Author 
Message 
TAGS:

Hide Tags

VP
Status: Final Lap Up!!!
Affiliations: NYK Line
Joined: 21 Sep 2012
Posts: 1083
Location: India
GMAT 1: 410 Q35 V11 GMAT 2: 530 Q44 V20 GMAT 3: 630 Q45 V31
GPA: 3.84
WE: Engineering (Transportation)

If x and y are integers and 2 < x < y, does y = 16 ? [#permalink]
Show Tags
09 Mar 2013, 13:06
1
This post received KUDOS
7
This post was BOOKMARKED
Question Stats:
52% (02:11) correct
48% (01:39) wrong based on 254 sessions
HideShow timer Statistics
If x and y are integers and 2 < x < y, does y = 16 ? (1) The GCF of X and Y is 2. (2) The LCM of X and Y is 48.
Official Answer and Stats are available only to registered users. Register/ Login.



VP
Status: Final Lap Up!!!
Affiliations: NYK Line
Joined: 21 Sep 2012
Posts: 1083
Location: India
GMAT 1: 410 Q35 V11 GMAT 2: 530 Q44 V20 GMAT 3: 630 Q45 V31
GPA: 3.84
WE: Engineering (Transportation)

Re: if x and y are integers and 2<x<y, does y =16 [#permalink]
Show Tags
09 Mar 2013, 13:09
I know that each statements are insufficient by itself. But i think Even taken together they are insufficient. We know that GCF*LCM = X*Y So X*Y = 96 Hence , when y = 24 , x =4 Similarly when y = 16 , x = 6 So i think both statements are insufficient taken together.
Archit



Math Expert
Joined: 02 Sep 2009
Posts: 39738

Re: if x and y are integers and 2<x<y, does y =16 [#permalink]
Show Tags
09 Mar 2013, 13:26



Manager
Joined: 29 Sep 2013
Posts: 52

Re: if x and y are integers and 2<x<y, does y =16 [#permalink]
Show Tags
19 Oct 2013, 20:07
Archit143 wrote: I know that each statements are insufficient by itself. But i think Even taken together they are insufficient. We know that GCF*LCM = X*Y So X*Y = 96 Hence , when y = 24 , x =4 Similarly when y = 16 , x = 6 So i think both statements are insufficient taken together.
Archit If GCF is 2 and LCM is 48, than the Pair of X and Y can be: X=2,Y=48 and X=6,Y=16 and X=16, Y=6 and X=48, Y=2 I think the answer is



Math Expert
Joined: 02 Sep 2009
Posts: 39738

Re: if x and y are integers and 2<x<y, does y =16 [#permalink]
Show Tags
20 Oct 2013, 04:36
suk1234 wrote: Archit143 wrote: I know that each statements are insufficient by itself. But i think Even taken together they are insufficient. We know that GCF*LCM = X*Y So X*Y = 96 Hence , when y = 24 , x =4 Similarly when y = 16 , x = 6 So i think both statements are insufficient taken together.
Archit If GCF is 2 and LCM is 48, than the Pair of X and Y can be: X=2,Y=48 and X=6,Y=16 and X=16, Y=6 and X=48, Y=2I think the answer is Please read the stem carefully. It's given that 2<x<y.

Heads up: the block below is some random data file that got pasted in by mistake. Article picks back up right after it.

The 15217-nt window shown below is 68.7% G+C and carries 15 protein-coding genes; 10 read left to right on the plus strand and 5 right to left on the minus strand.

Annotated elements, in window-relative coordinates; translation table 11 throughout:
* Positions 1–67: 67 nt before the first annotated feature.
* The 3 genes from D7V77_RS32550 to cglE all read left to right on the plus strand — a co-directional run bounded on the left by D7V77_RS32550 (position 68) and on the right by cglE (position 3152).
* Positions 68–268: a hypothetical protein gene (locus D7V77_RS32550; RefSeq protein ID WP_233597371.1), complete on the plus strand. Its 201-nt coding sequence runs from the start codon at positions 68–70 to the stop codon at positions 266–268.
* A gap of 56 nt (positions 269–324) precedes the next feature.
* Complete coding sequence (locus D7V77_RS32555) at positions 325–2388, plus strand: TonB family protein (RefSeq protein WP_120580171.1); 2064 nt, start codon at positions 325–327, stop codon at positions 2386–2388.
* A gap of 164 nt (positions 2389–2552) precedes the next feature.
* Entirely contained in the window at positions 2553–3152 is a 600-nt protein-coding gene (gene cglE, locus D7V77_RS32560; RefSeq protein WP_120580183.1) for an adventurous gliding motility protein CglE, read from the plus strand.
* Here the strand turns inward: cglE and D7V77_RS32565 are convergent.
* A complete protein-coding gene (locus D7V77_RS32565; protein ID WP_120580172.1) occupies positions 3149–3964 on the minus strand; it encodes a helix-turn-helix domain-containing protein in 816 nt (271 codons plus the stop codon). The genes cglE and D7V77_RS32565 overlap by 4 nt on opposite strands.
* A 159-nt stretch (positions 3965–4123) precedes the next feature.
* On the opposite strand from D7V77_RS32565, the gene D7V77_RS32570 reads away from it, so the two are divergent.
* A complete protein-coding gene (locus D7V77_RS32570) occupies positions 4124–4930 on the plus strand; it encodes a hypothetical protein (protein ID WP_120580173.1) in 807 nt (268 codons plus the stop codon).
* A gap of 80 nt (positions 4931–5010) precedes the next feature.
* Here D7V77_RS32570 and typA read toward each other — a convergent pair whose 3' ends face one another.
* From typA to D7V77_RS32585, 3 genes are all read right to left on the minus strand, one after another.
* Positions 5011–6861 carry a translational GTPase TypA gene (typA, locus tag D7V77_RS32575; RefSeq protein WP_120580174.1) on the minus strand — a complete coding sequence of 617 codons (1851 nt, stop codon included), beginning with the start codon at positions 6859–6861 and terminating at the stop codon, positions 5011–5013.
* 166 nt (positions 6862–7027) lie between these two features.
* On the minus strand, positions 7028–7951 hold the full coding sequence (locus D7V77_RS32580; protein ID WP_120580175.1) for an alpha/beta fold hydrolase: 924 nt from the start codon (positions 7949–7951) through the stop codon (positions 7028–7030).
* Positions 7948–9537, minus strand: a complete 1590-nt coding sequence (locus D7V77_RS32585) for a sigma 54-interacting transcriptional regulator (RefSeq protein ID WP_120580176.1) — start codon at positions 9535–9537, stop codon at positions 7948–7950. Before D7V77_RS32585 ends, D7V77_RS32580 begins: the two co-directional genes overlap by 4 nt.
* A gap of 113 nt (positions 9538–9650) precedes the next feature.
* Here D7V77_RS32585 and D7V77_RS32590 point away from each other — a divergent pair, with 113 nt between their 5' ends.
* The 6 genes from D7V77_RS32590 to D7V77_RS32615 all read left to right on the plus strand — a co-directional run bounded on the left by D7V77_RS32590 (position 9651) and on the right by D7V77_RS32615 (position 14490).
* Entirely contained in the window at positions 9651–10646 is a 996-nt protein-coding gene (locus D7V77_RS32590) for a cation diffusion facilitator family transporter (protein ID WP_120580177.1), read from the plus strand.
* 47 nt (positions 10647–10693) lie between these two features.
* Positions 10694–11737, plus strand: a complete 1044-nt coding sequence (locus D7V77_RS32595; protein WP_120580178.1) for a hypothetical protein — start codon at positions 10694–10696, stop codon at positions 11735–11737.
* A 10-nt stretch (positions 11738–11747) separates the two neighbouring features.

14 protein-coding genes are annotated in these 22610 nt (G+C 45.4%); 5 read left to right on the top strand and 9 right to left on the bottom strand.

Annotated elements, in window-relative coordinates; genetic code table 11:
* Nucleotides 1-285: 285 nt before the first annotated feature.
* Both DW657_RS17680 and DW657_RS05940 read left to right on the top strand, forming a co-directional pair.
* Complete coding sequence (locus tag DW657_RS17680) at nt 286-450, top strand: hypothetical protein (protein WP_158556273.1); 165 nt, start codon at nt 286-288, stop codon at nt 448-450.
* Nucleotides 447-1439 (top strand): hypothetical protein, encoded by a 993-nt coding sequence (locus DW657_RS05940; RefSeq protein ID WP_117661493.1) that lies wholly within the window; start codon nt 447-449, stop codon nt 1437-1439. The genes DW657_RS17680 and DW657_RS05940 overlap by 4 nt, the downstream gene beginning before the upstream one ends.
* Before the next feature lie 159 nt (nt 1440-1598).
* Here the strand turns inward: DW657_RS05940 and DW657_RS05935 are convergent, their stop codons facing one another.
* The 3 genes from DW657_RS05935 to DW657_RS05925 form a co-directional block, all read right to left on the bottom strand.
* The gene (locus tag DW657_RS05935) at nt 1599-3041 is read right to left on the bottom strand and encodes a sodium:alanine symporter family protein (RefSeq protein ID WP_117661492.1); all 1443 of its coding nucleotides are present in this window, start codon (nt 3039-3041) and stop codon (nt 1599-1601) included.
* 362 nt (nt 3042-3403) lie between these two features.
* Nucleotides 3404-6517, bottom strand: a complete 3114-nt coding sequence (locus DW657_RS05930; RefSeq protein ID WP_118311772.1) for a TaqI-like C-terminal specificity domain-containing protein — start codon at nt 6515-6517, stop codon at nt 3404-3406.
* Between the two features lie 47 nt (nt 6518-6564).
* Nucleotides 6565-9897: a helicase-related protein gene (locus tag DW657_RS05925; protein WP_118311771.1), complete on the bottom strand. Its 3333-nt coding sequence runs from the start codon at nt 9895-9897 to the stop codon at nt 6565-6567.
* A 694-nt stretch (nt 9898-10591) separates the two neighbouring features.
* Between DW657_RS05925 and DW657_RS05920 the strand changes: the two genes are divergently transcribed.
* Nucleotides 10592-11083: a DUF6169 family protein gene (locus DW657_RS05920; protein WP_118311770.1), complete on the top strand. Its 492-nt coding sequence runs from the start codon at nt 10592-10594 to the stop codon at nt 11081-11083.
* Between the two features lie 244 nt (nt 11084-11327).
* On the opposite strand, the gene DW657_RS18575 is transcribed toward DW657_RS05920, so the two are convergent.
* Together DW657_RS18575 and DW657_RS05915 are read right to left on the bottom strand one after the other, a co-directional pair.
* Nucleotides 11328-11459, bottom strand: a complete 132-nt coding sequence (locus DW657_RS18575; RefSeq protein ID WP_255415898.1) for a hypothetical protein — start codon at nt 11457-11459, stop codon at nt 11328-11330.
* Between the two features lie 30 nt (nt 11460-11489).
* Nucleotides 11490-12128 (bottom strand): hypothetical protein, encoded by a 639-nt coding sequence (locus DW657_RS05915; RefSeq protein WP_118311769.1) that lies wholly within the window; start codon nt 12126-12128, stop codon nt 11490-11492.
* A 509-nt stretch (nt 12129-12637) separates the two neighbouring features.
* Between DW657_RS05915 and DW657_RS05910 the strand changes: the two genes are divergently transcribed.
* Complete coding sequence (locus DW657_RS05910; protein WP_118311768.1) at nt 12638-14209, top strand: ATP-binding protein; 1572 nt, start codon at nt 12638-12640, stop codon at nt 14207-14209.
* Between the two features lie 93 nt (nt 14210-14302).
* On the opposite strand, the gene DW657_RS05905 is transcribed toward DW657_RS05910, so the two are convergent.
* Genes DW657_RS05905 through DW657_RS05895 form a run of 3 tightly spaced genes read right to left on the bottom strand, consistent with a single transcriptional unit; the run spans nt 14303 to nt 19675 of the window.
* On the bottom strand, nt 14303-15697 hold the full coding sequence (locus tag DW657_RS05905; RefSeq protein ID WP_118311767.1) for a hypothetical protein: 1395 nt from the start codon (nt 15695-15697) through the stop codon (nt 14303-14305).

_________________
New to the Math Forum? Please read this: All You Need for Quant  PLEASE READ AND FOLLOW: 12 Rules for Posting!!! Resources: GMAT Math Book  Triangles  Polygons  Coordinate Geometry  Factorials  Circles  Number Theory  Remainders; 8. Overlapping Sets  PDF of Math Book; 10. Remainders  GMAT Prep Software Analysis  SEVEN SAMURAI OF 2012 (BEST DISCUSSIONS)  Tricky questions from previous years.
Collection of Questions: PS: 1. Tough and Tricky questions; 2. Hard questions; 3. Hard questions part 2; 4. Standard deviation; 5. Tough Problem Solving Questions With Solutions; 6. Probability and Combinations Questions With Solutions; 7 Tough and tricky exponents and roots questions; 8 12 Easy Pieces (or not?); 9 Bakers' Dozen; 10 Algebra set. ,11 Mixed Questions, 12 Fresh Meat DS: 1. DS tough questions; 2. DS tough questions part 2; 3. DS tough questions part 3; 4. DS Standard deviation; 5. Inequalities; 6. 700+ GMAT Data Sufficiency Questions With Explanations; 7 Tough and tricky exponents and roots questions; 8 The Discreet Charm of the DS; 9 Devil's Dozen!!!; 10 Number Properties set., 11 New DS set.
What are GMAT Club Tests? Extrahard Quant Tests with Brilliant Analytics



Manager
Joined: 31 Mar 2013
Posts: 72
Location: India
GPA: 3.02

Re: If x and y are integers and 2 < x < y, does y = 16 ? [#permalink]
Show Tags
05 Nov 2013, 03:15
I am not getting the right answer for some reason. Can you please tell me the set of numbers for which both the statements are satisfied?
thank you.



Math Expert
Joined: 02 Sep 2009
Posts: 39738

Re: If x and y are integers and 2 < x < y, does y = 16 ? [#permalink]
Show Tags
05 Nov 2013, 07:00



Manager
Joined: 31 Mar 2013
Posts: 72
Location: India
GPA: 3.02

Re: If x and y are integers and 2 < x < y, does y = 16 ? [#permalink]
Show Tags
05 Nov 2013, 07:13
Thanks Bunuel. But I am a but unclear still. Is there another set of numbers that satisfy both statements? Else answer should be C, no?